It happened once before. You thought you were in labor. Excited and anxious you headed to the hospital only to be told they were “Braxton Hicks Contractions”. Oops, false alarm!
Pregnancy is difficult to predict and such confusions are common occurrences. But, how will you be able to tell when the time actually comes? If this thought is troubling you, worry not. Read on to learn the body signals that say “Get ready, you’re about to deliver the baby.”
Lightning is the stage when the baby descends into the pelvic cavity. It is also called baby dropping or engagement. You will notice a change in the shape and position of your bump. It descends lower. The increased pressure in the pelvic increases the urge to urinate. The descent also reduces the pressure on the rib cage making it easier for you to breathe.
“Show” in labor is the passing of the mucus plug. The cervix secrets mucus to keep itself lubricated. During pregnancy, this mucus thickens to form a plug. It plugs the neck of the cervix throughout pregnancy and sheds just before delivery. The function of the mucus plug is to prevent infection causing bacteria. Shedding of the mucus plug can happen anytime between a few hours to a few days before labor.
If you have passed the mucus plug you will notice a reddish, brownish mucus discharge when you go to the bathroom. It may be blood tinged as cervical dilation ruptures the blood vessels in the cervix. The mucus plug may pass at once or as smaller dislodged pieces.
Timing and Frequency of Contractions
This is biggest and most important of the lot. You should keep a track of how the contractions progress. When the contractions start they feel like simple abdominal discomfort which may or may not accompany any pain. They occur far apart. It feels like an alternate tightening and loosening of the stomach muscles. As labor advances, the time difference between two successive contraction decreases. Once they start intensifying, you may also experience pain in the back and pelvic region that does not subside even by changing positions. It may even become difficult to talk through a contraction. When the contractions start occurring every 15 minutes it’s time to head to the hospital.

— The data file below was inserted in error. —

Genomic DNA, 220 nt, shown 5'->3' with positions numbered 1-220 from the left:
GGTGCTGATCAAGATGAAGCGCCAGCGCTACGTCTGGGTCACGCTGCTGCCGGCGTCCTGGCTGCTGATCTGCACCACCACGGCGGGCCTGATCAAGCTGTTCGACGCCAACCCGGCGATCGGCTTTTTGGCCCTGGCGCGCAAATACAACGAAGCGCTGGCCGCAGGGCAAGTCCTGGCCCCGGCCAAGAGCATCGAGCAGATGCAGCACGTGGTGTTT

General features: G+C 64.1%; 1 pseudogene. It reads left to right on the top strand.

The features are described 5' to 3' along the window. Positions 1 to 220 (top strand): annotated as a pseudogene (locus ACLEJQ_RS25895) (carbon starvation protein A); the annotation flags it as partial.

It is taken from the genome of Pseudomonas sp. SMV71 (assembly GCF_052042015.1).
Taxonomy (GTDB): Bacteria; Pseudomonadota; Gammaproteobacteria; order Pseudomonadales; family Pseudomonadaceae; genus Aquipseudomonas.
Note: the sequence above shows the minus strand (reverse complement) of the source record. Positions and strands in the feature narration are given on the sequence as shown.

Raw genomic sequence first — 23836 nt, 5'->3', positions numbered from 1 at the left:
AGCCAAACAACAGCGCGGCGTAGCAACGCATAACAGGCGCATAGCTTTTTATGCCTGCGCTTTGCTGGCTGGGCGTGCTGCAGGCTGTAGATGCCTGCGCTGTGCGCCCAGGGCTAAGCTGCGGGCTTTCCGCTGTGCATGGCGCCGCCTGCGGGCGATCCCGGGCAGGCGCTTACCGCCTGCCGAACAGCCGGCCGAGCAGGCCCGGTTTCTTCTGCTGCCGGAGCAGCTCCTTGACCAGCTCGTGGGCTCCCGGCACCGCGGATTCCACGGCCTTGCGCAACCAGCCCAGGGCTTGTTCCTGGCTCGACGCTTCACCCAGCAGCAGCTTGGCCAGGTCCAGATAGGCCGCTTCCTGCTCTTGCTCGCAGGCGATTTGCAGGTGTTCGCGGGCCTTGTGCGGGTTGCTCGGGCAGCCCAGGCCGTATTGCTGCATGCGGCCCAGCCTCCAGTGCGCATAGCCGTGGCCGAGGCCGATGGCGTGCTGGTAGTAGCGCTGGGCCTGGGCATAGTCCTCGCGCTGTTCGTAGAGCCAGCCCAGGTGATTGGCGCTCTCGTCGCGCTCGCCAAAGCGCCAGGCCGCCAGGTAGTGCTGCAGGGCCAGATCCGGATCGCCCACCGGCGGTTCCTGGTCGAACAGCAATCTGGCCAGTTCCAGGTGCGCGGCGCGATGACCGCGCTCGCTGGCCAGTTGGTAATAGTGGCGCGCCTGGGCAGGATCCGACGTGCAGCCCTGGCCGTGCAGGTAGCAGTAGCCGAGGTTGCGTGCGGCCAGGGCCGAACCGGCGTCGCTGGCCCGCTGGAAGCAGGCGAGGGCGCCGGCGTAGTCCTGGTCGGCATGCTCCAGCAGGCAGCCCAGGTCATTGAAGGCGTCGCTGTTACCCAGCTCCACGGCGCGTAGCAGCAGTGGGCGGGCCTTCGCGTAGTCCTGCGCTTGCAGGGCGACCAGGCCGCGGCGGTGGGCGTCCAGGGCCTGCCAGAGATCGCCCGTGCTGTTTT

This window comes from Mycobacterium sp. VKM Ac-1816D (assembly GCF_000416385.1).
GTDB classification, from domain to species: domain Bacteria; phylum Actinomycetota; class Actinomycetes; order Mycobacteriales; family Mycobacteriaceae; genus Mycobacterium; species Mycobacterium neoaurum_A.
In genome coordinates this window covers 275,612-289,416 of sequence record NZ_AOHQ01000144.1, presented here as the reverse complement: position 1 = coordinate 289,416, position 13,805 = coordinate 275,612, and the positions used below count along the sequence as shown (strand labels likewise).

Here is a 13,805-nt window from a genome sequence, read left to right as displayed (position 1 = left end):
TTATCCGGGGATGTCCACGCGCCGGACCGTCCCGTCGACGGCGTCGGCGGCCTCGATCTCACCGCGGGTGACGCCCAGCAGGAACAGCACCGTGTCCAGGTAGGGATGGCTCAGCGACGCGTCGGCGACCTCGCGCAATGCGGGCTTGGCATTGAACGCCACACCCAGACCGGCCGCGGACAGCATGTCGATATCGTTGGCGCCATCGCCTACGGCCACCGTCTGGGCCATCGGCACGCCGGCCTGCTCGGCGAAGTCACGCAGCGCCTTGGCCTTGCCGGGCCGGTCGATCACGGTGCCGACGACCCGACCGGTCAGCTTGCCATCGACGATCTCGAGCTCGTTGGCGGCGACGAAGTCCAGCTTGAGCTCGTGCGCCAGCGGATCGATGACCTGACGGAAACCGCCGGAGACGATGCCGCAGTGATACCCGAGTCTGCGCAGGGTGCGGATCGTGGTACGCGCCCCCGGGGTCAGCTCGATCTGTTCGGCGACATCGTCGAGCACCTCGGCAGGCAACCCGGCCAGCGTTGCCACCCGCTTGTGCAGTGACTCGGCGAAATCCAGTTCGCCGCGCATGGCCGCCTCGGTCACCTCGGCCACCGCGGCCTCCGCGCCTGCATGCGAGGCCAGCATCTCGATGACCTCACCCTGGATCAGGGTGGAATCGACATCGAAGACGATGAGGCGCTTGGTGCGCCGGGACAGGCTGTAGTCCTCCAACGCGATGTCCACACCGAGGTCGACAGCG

The fetus grows and develops in a sac called the amniotic sac which includes the placenta. The sac drains the liquid (amniotic liquid) in preparation for delivery. This is known as your waters breaking. It generally occurs once the mucus plug has been unplugged, but there is no specific time. The contractions or the baby’s head pressing down may cause the sac to split. In very few cases, the water breaks before women go to the hospital. For majority women the waters break during labor. Therefore, this is not a very reliable symptom. Waters breaking may feel like a gush of water or a tiny trickle.
The cervix too prepares for delivery. It dilates and thins out to allow the easy passage of the baby through the birth canal. The final goal is 10 cm wide. The only way to come to know if you have started dilating is through a physical exam by your OB. It can start weeks, days or hours before you deliver.